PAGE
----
The internet is something most of us use every day, but it's not free — and the cost of home internet can be a burden for some low-income families.
The Biden administration is celebrating a new milestone in their effort to close the digital divide: more than 23 million households enrolled in the Affordable Connectivity Program.
"This program started just a little over two years ago, that's more people than are using the SNAP program, which has been around for decades, and they get anywhere from $30 to $75 a month in subsidy," explained Tom Perez, the director of the White House Office of Intergovernmental Affairs.
But starting today, enrollment in the Affordable Connectivity Program is closed to new families because the ACP is about to run out of funding. The White House asked Congress for an additional $6 billion to keep the program afloat through this year.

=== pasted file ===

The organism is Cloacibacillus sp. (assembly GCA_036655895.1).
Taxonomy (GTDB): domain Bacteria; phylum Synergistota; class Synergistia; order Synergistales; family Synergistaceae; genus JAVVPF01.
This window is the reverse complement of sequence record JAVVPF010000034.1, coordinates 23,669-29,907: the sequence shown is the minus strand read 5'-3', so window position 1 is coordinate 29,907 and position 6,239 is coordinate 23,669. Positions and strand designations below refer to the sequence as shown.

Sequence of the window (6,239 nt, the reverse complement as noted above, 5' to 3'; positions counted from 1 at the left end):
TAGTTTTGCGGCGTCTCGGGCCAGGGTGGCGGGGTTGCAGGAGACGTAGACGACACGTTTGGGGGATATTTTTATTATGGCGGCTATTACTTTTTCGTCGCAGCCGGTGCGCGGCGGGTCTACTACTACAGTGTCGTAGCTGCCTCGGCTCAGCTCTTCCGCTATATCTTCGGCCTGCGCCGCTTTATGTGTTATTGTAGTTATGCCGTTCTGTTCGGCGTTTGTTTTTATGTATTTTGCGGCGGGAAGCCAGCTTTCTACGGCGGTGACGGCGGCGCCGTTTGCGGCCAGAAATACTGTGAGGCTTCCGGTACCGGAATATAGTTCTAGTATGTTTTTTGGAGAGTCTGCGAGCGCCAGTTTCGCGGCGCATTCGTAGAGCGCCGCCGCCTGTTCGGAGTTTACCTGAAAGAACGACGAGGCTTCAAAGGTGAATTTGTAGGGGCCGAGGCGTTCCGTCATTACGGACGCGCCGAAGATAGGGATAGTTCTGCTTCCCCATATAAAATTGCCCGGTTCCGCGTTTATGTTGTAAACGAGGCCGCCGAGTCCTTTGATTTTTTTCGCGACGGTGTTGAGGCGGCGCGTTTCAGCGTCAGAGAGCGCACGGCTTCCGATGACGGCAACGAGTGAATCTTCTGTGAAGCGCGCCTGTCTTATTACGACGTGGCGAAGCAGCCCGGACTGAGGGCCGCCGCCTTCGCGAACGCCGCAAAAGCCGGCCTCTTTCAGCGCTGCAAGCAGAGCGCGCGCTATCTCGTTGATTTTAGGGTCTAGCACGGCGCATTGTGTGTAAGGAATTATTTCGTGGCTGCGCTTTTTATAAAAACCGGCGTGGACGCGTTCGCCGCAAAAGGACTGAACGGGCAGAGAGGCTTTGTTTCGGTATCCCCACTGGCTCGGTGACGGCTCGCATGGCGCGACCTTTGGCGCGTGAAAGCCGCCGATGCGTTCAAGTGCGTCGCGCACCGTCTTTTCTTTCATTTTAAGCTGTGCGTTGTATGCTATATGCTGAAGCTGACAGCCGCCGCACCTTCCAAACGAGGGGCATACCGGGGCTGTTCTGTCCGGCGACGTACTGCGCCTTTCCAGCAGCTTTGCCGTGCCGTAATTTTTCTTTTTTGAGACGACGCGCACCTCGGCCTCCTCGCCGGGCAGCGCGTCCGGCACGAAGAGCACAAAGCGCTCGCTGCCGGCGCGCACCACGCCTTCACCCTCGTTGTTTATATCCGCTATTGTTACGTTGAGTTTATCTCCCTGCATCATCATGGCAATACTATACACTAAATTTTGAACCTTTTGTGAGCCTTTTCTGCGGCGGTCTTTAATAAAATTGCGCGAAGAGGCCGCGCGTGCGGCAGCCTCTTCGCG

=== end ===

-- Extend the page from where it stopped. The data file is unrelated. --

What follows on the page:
"Almost half of the households who participate are military households, roughly a quarter are African American, roughly a quarter are Latino and all of them are in dire need of making sure that they have a tool, high-speed internet, that enables them to get access to health care, enables their kids to go to school, enables them if they're small business owners to grow that business," said Perez.
The Federal Communications Commission, which administers the ACP, estimates it will run out of money in April, so the monthly subsidy would have to end for those 23 million households.
Some members of Congress are talking about ways to get more Americans affordable internet access, but some lawmakers have concerns about the ACP's management and who is benefiting from the monthly discount. And with Congress still working on major issues like immigration and the federal budget, it's unlikely that new funding for internet access will be approved in the next few months.
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